Ellen remembered it was on a day much like this she, Roy, Tom and Melanie had gone out for the first time together on a double date while they were in high school. They had all smiled a lot that day.
Her smiles, and she supposed, those of Roy and Tom, were based in lust. They were intended to attract and, once connection was made, inevitably led to sex and a relationship that eventually resulted in marriage. She saw nothing wrong with it. It was part of a simple, natural biological process.
But, Melanie’s smile, then and always, was different. Her smile was a sweet, naďve radiance that never failed to draw a response from any on whom it fell. No one could resist such a smile and everyone she encountered loved her. Yet, that smile did not emanate from lust. Rather, it was a signal she and Roy and even Tom had misinterpreted in their youthful innocence.
Soon the children returned to their play, the incident forgotten. Ellen and Kitty reclined on the cool scented grass. Ellen lay on her back, eyes half-closed, gazing up at the thin clouds scudding across a blue expanse of sky. Kitty faced her, propped up on her elbows, chewing a stem between small white teeth.
“I hate when I lose my temper with him,” Kitty said, her brown eyes moist and blinking.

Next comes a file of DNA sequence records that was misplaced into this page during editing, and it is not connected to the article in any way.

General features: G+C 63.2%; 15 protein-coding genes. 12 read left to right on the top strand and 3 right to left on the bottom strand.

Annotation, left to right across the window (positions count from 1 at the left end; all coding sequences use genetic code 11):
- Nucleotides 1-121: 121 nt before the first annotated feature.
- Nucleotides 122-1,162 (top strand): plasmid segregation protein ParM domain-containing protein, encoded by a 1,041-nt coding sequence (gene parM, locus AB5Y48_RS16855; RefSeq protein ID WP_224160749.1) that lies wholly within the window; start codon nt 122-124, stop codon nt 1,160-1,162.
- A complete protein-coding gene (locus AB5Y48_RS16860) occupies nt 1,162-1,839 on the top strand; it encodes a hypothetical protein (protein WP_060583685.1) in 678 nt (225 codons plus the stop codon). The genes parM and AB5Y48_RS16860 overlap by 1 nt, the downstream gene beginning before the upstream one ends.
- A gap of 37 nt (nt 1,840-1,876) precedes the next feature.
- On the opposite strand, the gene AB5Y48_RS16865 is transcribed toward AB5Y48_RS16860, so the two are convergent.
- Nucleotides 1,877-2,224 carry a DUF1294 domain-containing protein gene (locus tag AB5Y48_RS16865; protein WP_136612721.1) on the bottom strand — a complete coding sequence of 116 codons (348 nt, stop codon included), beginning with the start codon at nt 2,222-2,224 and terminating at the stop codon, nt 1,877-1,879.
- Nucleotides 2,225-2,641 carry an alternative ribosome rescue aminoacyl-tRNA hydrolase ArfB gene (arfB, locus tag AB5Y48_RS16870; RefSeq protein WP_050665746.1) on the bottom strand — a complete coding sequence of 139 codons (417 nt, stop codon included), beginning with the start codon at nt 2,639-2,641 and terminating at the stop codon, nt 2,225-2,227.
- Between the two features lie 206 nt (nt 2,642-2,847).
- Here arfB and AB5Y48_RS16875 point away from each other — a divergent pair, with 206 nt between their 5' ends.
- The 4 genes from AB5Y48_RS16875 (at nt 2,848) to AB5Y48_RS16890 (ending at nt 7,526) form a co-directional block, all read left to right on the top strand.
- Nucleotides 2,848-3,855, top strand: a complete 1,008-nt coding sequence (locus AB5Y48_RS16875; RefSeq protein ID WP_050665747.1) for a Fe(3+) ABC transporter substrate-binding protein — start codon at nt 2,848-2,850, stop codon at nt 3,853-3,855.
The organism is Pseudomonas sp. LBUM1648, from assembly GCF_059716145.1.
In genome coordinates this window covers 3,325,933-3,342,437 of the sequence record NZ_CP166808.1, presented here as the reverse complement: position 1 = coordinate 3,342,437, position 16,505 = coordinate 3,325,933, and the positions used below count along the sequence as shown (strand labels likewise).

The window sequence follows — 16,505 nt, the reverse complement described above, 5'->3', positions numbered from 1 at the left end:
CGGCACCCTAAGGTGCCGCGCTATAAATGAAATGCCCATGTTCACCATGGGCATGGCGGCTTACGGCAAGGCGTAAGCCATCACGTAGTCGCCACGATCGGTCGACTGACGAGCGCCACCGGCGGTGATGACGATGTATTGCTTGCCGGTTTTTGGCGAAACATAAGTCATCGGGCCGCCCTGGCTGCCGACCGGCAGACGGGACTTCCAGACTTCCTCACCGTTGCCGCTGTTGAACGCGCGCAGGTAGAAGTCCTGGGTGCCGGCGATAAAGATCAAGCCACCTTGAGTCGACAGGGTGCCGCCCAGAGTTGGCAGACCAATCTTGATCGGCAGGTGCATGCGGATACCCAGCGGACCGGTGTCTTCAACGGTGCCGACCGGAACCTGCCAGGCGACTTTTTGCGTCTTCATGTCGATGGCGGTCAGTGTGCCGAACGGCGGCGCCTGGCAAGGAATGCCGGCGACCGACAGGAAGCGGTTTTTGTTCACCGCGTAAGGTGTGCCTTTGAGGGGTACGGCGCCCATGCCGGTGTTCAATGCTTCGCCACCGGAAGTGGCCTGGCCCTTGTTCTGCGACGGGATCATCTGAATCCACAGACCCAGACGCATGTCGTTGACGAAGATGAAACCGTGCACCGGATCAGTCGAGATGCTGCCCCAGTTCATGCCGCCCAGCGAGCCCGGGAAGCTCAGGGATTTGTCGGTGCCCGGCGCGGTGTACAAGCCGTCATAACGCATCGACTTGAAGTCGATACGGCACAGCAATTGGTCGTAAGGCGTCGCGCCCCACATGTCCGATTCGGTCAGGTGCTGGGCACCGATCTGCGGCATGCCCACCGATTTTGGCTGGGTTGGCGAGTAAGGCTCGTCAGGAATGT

Ellen didn’t say anything. She didn’t have to. Kitty already knew how she felt about striking children.
“I mean, I’d never hit him if there was just some other way I could get him to understand.”
Ellen sighed and rolled over on her side toward her friend. “Maybe that’s why Melanie left Tom,” she said.
“Huh? You mean he was beating her?”
Ellen didn’t say it but she was thinking how Melanie had once told her there had to be more to love than just kindness. “No. I’m sure he never did anything like that. I just meant maybe he didn’t understand what she wanted.”
“What she wanted? What more could she expect? He has a good job, he loved her and the kid, gave her everything you can think of.”
Melanie had said love wasn’t about jobs and houses and things. It was respect and understanding which necessitated giving of a deeper kind. “But maybe not what she wanted.”